A client recently asked us for some tips on formatting their email signatures so that the complete information would be clearly delivered to their recipients. This opened up a big discussion about what should and shouldn’t be included in an email signature. Here, we share 7 Steps for Email Signatures at Work.

  1. Brevity is key. Remember: people are often glancing at your email signature, not reading every word. Give them the information they need, how they need it. We recommend no more than eight lines. Four to five lines is really best.
    – Obviously, you should list your name, perhaps your title, organization and best phone #.
    – Don’t list your email address. They already have that, if they’re reading your email.
    – Only list your fax # if your regular job deals heavily with faxes. Many do not any longer.
  2. Don’t break up your email signature in multiple columns. When people read your email on mobile devices, your columns may display incorrectly. Similarly, don’t use abbreviated URLs from sources like bitly. The full URL often is delivered in a broken fashion on the recipients’ end. Simplify, simplify, simplify.
  3. Don’t include every way someone can contact you, plus the kitchen sink. It’s overwhelming for the recipient to read. Instead, just include the one or two best ways to reach you.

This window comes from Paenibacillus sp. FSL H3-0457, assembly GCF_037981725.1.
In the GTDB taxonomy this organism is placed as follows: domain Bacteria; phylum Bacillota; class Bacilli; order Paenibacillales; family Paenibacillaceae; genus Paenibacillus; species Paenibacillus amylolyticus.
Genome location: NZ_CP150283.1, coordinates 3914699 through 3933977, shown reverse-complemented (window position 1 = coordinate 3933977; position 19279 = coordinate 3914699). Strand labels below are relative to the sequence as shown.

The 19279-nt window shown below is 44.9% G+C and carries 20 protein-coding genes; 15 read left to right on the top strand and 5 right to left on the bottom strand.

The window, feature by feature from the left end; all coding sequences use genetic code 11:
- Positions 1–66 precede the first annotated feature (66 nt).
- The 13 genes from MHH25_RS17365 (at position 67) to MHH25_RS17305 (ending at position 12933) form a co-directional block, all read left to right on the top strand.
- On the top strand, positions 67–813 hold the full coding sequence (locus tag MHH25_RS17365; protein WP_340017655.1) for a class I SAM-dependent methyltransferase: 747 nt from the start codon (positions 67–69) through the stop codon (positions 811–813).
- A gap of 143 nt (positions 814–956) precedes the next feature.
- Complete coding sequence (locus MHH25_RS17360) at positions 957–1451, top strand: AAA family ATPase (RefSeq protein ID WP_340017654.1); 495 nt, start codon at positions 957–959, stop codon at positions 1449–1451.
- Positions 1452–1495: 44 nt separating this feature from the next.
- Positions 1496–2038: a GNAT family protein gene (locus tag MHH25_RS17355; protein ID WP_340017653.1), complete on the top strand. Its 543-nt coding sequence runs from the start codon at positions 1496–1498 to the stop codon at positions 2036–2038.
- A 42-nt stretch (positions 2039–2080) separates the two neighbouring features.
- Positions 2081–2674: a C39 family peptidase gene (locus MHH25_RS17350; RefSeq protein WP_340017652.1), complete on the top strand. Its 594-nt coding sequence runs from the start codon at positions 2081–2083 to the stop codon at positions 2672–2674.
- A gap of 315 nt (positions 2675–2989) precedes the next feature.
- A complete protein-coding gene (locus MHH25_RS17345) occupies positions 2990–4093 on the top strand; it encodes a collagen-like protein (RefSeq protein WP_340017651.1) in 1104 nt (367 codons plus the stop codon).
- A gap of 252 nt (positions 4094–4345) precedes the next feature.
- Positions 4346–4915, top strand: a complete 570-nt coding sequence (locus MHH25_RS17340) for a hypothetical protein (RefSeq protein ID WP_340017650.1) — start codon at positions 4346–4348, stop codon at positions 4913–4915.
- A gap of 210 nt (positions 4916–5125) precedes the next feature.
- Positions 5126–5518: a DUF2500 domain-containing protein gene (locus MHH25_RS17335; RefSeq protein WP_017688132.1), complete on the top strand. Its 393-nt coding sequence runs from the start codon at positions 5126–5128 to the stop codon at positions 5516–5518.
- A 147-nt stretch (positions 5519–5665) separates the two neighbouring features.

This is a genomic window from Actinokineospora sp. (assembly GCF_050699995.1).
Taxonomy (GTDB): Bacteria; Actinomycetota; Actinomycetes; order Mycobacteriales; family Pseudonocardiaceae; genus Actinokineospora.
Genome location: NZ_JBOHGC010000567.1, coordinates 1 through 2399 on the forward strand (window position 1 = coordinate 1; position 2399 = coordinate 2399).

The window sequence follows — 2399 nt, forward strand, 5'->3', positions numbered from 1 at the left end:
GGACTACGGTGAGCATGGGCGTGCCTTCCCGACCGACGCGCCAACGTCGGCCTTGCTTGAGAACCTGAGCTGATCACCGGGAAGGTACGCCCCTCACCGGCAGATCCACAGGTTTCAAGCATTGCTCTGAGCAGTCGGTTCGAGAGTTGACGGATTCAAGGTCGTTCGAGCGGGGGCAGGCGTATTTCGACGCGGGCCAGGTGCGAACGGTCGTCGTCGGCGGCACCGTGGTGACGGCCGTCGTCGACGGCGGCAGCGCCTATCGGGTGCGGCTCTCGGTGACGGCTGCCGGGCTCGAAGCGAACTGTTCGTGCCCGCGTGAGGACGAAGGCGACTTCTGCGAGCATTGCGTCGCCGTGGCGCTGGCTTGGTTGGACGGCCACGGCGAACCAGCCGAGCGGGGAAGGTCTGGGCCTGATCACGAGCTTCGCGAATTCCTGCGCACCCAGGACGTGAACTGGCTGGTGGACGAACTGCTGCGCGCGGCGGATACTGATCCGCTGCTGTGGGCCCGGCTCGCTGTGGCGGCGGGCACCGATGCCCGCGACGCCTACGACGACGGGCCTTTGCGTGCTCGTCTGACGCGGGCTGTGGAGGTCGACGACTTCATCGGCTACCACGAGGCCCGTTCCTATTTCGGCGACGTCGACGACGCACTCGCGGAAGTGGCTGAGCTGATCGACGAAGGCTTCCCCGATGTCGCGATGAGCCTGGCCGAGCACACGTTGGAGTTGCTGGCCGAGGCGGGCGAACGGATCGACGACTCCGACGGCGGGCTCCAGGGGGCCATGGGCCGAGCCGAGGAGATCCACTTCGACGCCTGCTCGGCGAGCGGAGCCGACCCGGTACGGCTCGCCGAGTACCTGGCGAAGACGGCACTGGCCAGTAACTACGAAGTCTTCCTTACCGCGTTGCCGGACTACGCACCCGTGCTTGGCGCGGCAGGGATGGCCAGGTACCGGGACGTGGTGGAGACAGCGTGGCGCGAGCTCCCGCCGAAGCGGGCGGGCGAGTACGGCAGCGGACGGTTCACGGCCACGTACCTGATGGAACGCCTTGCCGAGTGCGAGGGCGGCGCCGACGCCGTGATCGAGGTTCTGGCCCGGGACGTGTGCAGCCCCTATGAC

4. Don’t use an image as your email signature. Many email providers block images so recipients could see an ugly X instead of your signature or no information could be delivered. If you must include an image (for instance, your logo) in your email signature, be sure it’s less than 10 MB. Otherwise, you’ll weigh down your recipients’ emails and cause slow download times. PNG and GIF formats should be used since most logos don’t contain photos. This will make the image sharper and a much smaller file size. Resize the logo in terms of physical dimensions outside of the email client first so that it is tuned for email. Resizing in Outlook only changes the size visually but the image is still the original dimensions and file size.
  5. Stick with the basic black and gray for font color. You want email recipients to focus on the content of your email, not the artfully crafted email signature.
  6. Put your favorite quote on Facebook and leave it off of your email signature. Again, the email signature is intended to give email recipients a quick way to access your best contact information, not get inspired. There’s a time and a place for your inspirational quote.
  7. Test your email signature for screen size. An amazing number of people will see your email on their mobile device so send an email to yourself and check the email on your mobile phone. Are the links easy to click? Is your signature easy-to-read? If not, increase your font size and possibly the font style. The cutesy, curly fonts are tough to read.-TYT